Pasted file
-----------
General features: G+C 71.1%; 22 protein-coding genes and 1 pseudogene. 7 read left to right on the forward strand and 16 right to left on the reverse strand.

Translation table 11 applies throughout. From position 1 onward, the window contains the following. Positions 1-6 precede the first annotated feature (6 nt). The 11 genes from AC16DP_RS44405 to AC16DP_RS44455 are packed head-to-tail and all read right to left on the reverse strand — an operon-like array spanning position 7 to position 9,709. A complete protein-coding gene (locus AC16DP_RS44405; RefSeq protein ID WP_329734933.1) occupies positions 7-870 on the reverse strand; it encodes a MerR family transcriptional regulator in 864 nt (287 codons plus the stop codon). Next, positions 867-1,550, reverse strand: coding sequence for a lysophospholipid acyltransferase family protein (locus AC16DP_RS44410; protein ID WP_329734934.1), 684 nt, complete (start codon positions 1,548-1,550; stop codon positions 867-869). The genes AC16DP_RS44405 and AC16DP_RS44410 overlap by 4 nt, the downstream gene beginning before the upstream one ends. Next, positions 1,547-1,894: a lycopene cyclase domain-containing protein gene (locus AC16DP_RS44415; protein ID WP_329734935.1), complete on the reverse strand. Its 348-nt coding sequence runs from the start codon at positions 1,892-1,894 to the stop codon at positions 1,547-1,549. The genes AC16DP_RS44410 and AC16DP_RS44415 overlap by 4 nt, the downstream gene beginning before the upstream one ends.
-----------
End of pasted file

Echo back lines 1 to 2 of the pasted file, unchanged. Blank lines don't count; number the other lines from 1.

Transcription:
General features: G+C 71.1%; 22 protein-coding genes and 1 pseudogene. 7 read left to right on the forward strand and 16 right to left on the reverse strand.

Translation table 11 applies throughout. From position 1 onward, the window contains the following. Positions 1-6 precede the first annotated feature (6 nt). The 11 genes from AC16DP_RS44405 to AC16DP_RS44455 are packed head-to-tail and all read right to left on the reverse strand — an operon-like array spanning position 7 to position 9,709. A complete protein-coding gene (locus AC16DP_RS44405; RefSeq protein ID WP_329734933.1) occupies positions 7-870 on the reverse strand; it encodes a MerR family transcriptional regulator in 864 nt (287 codons plus the stop codon). Next, positions 867-1,550, reverse strand: coding sequence for a lysophospholipid acyltransferase family protein (locus AC16DP_RS44410; protein ID WP_329734934.1), 684 nt, complete (start codon positions 1,548-1,550; stop codon positions 867-869). The genes AC16DP_RS44405 and AC16DP_RS44410 overlap by 4 nt, the downstream gene beginning before the upstream one ends. Next, positions 1,547-1,894: a lycopene cyclase domain-containing protein gene (locus AC16DP_RS44415; protein ID WP_329734935.1), complete on the reverse strand. Its 348-nt coding sequence runs from the start codon at positions 1,892-1,894 to the stop codon at positions 1,547-1,549. The genes AC16DP_RS44410 and AC16DP_RS44415 overlap by 4 nt, the downstream gene beginning before the upstream one ends.